If most people know of the Russian Federation's North Caucasus republic of Daghestan at all, is is for its cognacs. Now, a spokesman for the republic's Industry Ministry said it is planning to open a whisky distillery.
Alibek Irazikhanov, director general of the Whisky of Russia company, said the first batch of whisky from the distillery will go on sale in Russia in three years.
"The estimated cost of the project, which should be recouped in three years, is 220 million rubles ($9.4 million)," he said, noting that $2.15 million already has been invested in the project.
The cognacs of the region -- even though the French have for generations tried to get its makers to stop using the name "cognac" in defference to the French region and product of that name -- have long been known for their quality. In just one example, the English writer and adventurer Arthur Augustus Thurlow Cunynghame wrote in his 1872 chronicle "Travels in the Eastern Caucasus, on the Caspian and Black Seas":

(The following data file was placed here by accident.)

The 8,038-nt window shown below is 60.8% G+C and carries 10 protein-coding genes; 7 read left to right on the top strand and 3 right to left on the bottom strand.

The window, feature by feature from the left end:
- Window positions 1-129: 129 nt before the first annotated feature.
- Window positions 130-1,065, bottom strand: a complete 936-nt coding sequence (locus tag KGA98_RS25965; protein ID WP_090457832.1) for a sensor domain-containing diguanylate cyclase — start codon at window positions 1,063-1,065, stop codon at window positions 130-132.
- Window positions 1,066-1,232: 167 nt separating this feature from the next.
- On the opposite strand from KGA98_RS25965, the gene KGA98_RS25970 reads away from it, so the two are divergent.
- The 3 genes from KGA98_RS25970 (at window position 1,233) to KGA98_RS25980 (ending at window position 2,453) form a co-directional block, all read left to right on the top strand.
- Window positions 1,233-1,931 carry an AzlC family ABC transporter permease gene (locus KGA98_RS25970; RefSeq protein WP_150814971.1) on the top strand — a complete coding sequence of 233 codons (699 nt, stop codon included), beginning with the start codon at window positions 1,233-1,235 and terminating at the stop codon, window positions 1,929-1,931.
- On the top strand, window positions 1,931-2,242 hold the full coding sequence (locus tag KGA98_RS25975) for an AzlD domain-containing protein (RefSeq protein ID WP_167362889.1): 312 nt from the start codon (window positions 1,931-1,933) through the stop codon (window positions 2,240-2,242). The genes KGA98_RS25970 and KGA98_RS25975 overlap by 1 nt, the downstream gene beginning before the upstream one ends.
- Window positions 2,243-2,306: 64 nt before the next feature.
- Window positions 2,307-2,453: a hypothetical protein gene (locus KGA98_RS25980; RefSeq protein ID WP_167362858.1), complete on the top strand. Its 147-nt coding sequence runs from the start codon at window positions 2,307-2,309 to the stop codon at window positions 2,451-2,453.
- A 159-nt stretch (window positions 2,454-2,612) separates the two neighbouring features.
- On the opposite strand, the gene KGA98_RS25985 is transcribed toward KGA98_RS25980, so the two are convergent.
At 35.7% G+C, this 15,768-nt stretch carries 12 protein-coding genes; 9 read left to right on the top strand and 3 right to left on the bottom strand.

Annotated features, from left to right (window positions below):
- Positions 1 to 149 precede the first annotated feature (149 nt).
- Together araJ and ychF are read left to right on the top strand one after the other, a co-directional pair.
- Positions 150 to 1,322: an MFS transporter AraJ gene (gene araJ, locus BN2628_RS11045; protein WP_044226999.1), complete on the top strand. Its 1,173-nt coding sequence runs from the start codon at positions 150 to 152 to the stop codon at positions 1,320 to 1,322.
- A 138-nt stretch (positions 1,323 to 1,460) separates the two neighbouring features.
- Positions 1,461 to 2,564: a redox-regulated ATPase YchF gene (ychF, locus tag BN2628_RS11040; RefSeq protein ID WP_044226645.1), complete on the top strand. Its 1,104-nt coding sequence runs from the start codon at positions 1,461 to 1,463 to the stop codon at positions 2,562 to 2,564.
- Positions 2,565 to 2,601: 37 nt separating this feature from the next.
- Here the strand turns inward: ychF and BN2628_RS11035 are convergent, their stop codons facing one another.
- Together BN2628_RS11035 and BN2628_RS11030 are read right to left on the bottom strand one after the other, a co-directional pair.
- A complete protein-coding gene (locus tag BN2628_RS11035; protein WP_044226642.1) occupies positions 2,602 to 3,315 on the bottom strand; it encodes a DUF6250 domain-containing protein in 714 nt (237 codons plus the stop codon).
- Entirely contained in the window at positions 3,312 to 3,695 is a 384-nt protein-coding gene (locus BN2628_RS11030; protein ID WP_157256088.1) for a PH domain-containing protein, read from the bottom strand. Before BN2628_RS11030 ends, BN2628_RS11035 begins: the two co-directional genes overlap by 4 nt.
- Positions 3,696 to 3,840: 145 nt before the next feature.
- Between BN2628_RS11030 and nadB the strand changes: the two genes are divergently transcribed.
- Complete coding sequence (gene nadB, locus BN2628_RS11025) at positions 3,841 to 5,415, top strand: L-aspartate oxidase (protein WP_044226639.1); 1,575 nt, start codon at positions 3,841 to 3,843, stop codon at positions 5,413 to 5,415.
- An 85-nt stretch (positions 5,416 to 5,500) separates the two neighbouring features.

"In my opinion ... there is really no good wine made in the Crimea, or on the Don, or in the Caucasus. ... The cognac brandy, however, which is also made here, is by no means a bad imitation of the genuine French article."
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